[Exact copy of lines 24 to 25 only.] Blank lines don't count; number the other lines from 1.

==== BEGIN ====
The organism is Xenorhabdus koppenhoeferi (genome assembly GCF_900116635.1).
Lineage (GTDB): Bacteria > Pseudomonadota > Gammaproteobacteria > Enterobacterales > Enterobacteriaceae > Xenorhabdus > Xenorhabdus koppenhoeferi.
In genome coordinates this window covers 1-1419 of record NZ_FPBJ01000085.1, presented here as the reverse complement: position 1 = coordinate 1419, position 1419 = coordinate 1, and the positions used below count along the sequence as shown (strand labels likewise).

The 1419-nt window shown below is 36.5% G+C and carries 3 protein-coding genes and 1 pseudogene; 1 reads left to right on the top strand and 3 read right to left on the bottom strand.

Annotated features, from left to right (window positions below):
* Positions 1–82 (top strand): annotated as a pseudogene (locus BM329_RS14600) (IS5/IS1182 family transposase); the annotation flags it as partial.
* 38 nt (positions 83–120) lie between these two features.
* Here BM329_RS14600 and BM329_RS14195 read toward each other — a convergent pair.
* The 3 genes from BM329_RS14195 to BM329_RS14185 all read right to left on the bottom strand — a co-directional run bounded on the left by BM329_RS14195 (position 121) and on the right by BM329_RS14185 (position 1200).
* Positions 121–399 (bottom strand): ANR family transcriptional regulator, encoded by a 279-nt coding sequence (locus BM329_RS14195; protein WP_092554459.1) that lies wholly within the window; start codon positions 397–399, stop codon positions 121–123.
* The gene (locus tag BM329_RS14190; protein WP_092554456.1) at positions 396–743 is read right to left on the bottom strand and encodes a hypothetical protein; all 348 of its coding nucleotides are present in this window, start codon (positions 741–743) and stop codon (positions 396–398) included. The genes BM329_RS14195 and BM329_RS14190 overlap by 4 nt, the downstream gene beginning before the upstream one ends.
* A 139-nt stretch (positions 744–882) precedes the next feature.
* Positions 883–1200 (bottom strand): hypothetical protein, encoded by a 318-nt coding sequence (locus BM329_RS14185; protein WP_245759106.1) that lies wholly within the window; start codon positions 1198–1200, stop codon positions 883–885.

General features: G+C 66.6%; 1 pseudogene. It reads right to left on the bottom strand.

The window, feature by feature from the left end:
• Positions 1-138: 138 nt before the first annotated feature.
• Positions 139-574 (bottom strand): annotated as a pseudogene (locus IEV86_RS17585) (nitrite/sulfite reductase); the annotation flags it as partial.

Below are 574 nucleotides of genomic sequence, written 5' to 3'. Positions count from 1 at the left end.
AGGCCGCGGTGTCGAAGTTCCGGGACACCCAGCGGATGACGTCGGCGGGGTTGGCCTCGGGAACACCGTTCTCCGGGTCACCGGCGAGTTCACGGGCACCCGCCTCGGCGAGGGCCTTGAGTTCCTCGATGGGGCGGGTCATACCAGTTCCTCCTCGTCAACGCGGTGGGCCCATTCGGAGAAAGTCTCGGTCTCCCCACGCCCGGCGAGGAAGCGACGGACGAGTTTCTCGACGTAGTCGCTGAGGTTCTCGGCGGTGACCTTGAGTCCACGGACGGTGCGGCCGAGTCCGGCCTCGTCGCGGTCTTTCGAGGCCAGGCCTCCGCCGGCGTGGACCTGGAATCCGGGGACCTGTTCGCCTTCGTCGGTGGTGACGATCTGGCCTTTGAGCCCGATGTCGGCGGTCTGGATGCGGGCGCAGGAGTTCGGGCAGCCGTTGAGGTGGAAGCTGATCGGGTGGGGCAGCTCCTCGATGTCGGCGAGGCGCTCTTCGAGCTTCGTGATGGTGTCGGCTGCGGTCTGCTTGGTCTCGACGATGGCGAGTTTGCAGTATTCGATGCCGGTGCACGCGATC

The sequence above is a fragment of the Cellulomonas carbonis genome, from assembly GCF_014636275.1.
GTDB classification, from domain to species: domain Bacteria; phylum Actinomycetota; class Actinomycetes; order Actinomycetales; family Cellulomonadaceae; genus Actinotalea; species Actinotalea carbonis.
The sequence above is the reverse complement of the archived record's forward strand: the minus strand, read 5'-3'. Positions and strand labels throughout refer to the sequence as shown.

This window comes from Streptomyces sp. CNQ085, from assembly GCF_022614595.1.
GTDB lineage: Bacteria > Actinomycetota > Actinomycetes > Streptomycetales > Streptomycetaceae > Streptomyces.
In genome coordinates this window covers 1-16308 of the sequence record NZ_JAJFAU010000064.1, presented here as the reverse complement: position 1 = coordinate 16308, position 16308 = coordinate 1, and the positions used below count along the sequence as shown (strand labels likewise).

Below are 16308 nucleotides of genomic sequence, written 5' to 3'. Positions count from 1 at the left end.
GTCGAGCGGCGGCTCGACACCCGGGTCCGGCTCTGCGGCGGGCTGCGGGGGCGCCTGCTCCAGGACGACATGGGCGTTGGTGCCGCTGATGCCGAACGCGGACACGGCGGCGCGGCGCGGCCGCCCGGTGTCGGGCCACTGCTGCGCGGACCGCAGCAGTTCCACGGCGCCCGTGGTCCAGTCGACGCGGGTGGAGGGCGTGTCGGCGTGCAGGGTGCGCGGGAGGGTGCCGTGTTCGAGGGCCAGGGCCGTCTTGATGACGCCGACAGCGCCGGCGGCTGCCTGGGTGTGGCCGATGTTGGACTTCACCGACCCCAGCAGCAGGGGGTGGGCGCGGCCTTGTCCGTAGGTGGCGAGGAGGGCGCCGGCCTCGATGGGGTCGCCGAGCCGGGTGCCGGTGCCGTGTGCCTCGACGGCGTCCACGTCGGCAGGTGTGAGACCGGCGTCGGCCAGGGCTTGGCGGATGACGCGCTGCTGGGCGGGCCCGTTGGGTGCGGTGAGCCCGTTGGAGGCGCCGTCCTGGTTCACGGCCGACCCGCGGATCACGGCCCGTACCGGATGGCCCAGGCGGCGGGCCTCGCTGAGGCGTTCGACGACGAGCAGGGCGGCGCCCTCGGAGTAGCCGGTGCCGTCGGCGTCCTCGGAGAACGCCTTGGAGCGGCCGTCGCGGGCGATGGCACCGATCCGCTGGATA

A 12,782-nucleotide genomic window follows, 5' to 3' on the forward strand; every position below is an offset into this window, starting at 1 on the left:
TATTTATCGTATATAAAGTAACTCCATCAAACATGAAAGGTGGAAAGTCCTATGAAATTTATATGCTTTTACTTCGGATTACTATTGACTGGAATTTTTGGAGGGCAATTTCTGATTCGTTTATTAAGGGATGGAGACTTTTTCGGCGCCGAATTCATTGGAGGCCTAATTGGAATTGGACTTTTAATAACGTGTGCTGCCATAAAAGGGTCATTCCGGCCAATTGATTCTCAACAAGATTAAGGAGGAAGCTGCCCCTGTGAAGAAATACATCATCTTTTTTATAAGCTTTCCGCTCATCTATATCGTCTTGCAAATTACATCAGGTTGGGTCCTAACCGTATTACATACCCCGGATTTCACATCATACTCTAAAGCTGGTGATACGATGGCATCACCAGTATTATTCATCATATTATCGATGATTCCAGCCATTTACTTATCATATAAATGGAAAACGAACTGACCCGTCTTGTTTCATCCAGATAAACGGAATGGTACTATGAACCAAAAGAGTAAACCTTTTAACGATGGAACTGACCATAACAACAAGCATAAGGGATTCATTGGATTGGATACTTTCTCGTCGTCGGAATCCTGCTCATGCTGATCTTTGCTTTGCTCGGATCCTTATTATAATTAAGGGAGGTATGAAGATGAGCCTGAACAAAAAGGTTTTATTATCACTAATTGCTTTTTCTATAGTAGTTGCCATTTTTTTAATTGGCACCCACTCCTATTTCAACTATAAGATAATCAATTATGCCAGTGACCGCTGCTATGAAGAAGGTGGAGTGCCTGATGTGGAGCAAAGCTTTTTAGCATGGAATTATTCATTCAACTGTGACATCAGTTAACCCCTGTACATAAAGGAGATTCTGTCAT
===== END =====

GTDB lineage: Bacteria > Actinomycetota > Actinomycetes > Streptomycetales > Streptomycetaceae > Streptomyces.
In genome coordinates this window covers 1-16308 of the sequence record NZ_JAJFAU010000064.1, presented here as the reverse complement: position 1 = coordinate 16308, position 16308 = coordinate 1, and the positions used below count along the sequence as shown (strand labels likewise).